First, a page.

What’s the key to quality roads?

The key to building a good road is drainage, drainage, drainage. The key to the quality of the road you build on that base is uniformity, uniformity and uniformity. The strength comes from the way the aggregate interlocks, not the glue. The glue you use in the mix – be it asphalt or cement – is secondary. The top surface of the road is the roof. If it leaks (like the roof of your house), the base will be destroyed. Unfortunately, with concrete, the road leaks from day one at the joints. However, a flexible pavement will stay smoother and always last longer than a hard pavement because it does not require an expansion joint.

The Shuttle Buggy is something of an icon. What’s the story behind it?

It did things we didn’t think it did. We bought a German paver in 1981 and had it in Georgia – that state had smoothness requirements even then. The paver had a 12-inch-wide screed and the angle was steep. We were leaving bumps a show dog couldn’t jump over when it stopped and started again . . . we had surge bins at the plants. So I had the idea that if we could make one that worked onsite, we wouldn’t have to stop; it would be continuous paving, so no bumps, and fewer trucks. I drew it and took it to 12 customers. No one wanted it. We finally got an order and we built it. The first sketch of mine did not hold enough mix, and to make more room, we changed the auger design so it could hold enough to do the job we designed it for. We actually used an old screw auger from a hot storage bin my father had built years before . . . We found out later that the design also remixed the aggregate and fixed the separation problem . . . then later than that, we found it also remixed cold and hot asphalt and got rid of the problem of temperature variations and cold spots in the mat. We’re building the concrete transfer machine with that auger. Better lucky than good.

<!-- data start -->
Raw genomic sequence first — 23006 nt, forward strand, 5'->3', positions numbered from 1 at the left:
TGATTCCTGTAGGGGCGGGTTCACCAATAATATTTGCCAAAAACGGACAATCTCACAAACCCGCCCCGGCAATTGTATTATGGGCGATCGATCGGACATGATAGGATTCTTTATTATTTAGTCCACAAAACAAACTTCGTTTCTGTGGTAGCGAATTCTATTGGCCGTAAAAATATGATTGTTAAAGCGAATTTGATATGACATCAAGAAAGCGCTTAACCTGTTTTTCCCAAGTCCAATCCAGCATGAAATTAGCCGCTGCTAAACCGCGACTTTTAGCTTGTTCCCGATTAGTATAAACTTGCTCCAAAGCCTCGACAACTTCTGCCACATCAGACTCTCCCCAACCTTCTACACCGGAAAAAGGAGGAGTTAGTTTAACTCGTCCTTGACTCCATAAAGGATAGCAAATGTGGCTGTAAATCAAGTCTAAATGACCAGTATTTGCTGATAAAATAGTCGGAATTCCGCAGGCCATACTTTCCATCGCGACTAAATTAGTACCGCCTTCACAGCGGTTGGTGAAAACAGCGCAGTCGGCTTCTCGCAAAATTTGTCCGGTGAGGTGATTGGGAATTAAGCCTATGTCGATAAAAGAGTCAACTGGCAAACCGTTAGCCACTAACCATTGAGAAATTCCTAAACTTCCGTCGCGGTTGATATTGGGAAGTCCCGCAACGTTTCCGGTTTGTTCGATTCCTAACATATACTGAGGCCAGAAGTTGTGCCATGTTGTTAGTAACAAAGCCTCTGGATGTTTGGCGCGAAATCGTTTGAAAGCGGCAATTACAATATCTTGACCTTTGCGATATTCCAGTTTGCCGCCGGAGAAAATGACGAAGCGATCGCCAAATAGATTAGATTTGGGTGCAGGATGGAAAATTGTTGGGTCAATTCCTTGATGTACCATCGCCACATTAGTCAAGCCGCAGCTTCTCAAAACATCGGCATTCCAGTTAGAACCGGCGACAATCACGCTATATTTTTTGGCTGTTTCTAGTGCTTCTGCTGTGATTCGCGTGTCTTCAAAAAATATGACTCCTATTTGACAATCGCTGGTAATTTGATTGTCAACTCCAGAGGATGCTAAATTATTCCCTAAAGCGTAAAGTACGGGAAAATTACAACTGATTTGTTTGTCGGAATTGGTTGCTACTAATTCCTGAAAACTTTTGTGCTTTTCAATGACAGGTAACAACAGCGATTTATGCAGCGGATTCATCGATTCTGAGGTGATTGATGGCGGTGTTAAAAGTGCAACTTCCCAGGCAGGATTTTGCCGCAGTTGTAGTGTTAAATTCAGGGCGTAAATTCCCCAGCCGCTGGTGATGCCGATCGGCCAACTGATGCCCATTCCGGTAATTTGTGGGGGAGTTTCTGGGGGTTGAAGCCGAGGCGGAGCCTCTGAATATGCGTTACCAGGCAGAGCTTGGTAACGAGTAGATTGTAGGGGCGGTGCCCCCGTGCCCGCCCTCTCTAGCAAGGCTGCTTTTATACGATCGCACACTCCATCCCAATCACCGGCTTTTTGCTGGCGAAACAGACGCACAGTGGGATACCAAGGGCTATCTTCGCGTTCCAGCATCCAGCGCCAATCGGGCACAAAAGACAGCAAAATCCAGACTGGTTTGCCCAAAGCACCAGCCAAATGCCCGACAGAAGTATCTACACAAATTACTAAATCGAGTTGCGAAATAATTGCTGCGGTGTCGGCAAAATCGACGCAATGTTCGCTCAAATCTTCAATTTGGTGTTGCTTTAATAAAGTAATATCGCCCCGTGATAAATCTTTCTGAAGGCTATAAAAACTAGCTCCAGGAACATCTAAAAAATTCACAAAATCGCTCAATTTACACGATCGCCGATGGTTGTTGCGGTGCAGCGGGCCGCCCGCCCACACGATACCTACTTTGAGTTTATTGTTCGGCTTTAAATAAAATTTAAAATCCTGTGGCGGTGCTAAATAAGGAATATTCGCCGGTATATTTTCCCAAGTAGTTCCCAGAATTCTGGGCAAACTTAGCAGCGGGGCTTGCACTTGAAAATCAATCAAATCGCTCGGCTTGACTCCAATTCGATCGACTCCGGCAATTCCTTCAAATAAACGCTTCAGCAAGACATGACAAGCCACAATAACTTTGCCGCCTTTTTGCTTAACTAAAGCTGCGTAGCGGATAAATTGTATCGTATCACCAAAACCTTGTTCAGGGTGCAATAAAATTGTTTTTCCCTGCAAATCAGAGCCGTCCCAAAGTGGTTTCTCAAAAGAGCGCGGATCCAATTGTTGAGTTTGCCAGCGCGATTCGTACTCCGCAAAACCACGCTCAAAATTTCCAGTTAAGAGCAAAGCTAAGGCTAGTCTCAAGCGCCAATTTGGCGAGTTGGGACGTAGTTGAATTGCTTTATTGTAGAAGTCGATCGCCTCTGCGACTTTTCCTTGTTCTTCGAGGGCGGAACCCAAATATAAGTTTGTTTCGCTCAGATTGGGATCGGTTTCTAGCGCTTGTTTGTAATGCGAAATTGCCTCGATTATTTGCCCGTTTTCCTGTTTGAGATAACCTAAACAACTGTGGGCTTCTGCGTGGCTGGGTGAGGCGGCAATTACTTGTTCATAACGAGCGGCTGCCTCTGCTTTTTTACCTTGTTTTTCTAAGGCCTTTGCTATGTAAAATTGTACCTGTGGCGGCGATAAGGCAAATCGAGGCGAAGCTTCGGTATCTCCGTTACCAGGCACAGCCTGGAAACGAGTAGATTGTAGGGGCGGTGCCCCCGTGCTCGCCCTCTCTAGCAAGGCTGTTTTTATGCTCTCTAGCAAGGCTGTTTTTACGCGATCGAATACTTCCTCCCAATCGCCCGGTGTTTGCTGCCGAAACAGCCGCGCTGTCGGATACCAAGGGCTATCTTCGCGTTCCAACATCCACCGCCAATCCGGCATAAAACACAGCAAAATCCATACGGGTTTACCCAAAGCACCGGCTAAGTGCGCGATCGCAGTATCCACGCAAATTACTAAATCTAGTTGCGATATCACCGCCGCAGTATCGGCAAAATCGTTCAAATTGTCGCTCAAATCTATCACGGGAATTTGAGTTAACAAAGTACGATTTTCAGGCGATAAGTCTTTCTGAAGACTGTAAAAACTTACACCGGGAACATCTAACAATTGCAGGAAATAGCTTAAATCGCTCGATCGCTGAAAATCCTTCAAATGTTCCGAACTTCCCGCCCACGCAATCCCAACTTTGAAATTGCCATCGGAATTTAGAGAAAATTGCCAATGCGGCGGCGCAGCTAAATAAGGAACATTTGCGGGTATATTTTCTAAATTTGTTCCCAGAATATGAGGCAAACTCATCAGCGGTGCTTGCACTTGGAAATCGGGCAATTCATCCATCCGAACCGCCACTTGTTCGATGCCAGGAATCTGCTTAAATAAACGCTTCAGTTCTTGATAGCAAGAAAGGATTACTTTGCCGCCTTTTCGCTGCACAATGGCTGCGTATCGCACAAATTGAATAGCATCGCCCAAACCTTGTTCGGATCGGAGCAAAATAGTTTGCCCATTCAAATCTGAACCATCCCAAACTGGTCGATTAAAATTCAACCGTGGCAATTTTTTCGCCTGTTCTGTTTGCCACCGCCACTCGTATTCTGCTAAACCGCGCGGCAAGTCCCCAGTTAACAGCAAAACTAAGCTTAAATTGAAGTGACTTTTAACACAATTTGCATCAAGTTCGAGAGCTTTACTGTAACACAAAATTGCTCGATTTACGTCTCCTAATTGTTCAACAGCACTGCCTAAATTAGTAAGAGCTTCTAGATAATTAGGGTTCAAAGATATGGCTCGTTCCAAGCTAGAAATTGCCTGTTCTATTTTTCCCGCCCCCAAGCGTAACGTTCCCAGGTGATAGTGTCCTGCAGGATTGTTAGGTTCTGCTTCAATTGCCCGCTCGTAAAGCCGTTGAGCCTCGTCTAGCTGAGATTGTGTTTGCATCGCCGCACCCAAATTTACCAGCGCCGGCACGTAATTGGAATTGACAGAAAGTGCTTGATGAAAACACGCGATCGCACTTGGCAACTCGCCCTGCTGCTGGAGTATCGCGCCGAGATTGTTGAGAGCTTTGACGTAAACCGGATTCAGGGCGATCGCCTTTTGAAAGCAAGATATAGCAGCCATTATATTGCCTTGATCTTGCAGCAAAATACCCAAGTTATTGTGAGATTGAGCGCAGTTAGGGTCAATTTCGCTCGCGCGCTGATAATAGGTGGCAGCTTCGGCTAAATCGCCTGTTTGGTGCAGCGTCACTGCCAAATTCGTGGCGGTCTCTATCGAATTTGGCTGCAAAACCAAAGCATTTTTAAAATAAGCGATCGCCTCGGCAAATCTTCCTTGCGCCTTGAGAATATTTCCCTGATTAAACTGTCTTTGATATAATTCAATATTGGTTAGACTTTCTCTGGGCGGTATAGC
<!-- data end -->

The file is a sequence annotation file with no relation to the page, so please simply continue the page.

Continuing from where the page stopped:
The asphalt vs. concrete debate?

When you get all of the emotion out of it, then it’s clear it’s not all that competitive. Today 80 to 90 percent of asphalt is going into the top 2 inches of roads, and concrete can’t compete there. But asphalt can’t compete in the buildings and nonroad markets. So really the only head-to-head competition is for new roads, and that’s only 10 to 20 percent of the total market for both of them . . . We all work for the traveling taxpayer and we should build them the best-quality roads we can. If the agencies choose concrete, we need to make it as good as we can.

You have a number of companies, and you are very decentralized in management. They work almost independently of central direction. Why?

You get a very narrow product focus, and you get pride of ownership and authorship.